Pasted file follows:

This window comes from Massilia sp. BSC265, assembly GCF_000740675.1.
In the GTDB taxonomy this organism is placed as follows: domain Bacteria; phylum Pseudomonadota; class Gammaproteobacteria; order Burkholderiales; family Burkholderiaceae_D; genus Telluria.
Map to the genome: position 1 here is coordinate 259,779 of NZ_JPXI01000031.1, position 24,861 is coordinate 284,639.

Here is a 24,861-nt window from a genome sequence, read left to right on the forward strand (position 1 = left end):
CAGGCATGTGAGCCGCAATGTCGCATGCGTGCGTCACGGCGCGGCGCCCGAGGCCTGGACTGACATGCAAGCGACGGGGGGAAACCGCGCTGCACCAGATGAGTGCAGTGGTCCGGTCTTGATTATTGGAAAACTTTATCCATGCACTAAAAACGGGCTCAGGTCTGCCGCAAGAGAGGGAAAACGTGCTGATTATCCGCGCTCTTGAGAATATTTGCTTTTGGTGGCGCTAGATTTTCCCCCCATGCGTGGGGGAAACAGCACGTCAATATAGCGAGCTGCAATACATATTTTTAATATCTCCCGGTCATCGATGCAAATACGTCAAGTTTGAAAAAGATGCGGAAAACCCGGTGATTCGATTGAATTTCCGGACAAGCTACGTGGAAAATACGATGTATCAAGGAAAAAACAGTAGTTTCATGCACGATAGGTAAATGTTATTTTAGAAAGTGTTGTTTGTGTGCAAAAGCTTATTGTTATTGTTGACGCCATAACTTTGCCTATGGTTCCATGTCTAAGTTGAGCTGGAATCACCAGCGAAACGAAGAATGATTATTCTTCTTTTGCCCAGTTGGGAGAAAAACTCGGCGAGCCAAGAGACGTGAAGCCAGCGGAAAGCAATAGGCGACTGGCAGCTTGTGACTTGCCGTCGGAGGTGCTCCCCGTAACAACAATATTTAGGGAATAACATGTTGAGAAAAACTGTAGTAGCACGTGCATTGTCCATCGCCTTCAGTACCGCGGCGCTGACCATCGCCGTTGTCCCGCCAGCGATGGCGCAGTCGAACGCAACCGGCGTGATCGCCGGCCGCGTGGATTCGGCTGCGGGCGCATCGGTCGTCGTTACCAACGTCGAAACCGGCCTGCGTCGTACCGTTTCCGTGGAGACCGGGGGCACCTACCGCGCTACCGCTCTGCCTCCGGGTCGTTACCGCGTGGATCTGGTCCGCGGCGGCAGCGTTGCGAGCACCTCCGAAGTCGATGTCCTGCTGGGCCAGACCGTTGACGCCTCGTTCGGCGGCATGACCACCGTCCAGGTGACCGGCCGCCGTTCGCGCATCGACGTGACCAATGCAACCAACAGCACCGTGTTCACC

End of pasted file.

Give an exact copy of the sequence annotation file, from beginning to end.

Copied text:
This window comes from Massilia sp. BSC265, assembly GCF_000740675.1.
In the GTDB taxonomy this organism is placed as follows: domain Bacteria; phylum Pseudomonadota; class Gammaproteobacteria; order Burkholderiales; family Burkholderiaceae_D; genus Telluria.
Map to the genome: position 1 here is coordinate 259,779 of NZ_JPXI01000031.1, position 24,861 is coordinate 284,639.

Here is a 24,861-nt window from a genome sequence, read left to right on the forward strand (position 1 = left end):
CAGGCATGTGAGCCGCAATGTCGCATGCGTGCGTCACGGCGCGGCGCCCGAGGCCTGGACTGACATGCAAGCGACGGGGGGAAACCGCGCTGCACCAGATGAGTGCAGTGGTCCGGTCTTGATTATTGGAAAACTTTATCCATGCACTAAAAACGGGCTCAGGTCTGCCGCAAGAGAGGGAAAACGTGCTGATTATCCGCGCTCTTGAGAATATTTGCTTTTGGTGGCGCTAGATTTTCCCCCCATGCGTGGGGGAAACAGCACGTCAATATAGCGAGCTGCAATACATATTTTTAATATCTCCCGGTCATCGATGCAAATACGTCAAGTTTGAAAAAGATGCGGAAAACCCGGTGATTCGATTGAATTTCCGGACAAGCTACGTGGAAAATACGATGTATCAAGGAAAAAACAGTAGTTTCATGCACGATAGGTAAATGTTATTTTAGAAAGTGTTGTTTGTGTGCAAAAGCTTATTGTTATTGTTGACGCCATAACTTTGCCTATGGTTCCATGTCTAAGTTGAGCTGGAATCACCAGCGAAACGAAGAATGATTATTCTTCTTTTGCCCAGTTGGGAGAAAAACTCGGCGAGCCAAGAGACGTGAAGCCAGCGGAAAGCAATAGGCGACTGGCAGCTTGTGACTTGCCGTCGGAGGTGCTCCCCGTAACAACAATATTTAGGGAATAACATGTTGAGAAAAACTGTAGTAGCACGTGCATTGTCCATCGCCTTCAGTACCGCGGCGCTGACCATCGCCGTTGTCCCGCCAGCGATGGCGCAGTCGAACGCAACCGGCGTGATCGCCGGCCGCGTGGATTCGGCTGCGGGCGCATCGGTCGTCGTTACCAACGTCGAAACCGGCCTGCGTCGTACCGTTTCCGTGGAGACCGGGGGCACCTACCGCGCTACCGCTCTGCCTCCGGGTCGTTACCGCGTGGATCTGGTCCGCGGCGGCAGCGTTGCGAGCACCTCCGAAGTCGATGTCCTGCTGGGCCAGACCGTTGACGCCTCGTTCGGCGGCATGACCACCGTCCAGGTGACCGGCCGCCGTTCGCGCATCGACGTGACCAATGCAACCAACAGCACCGTGTTCACC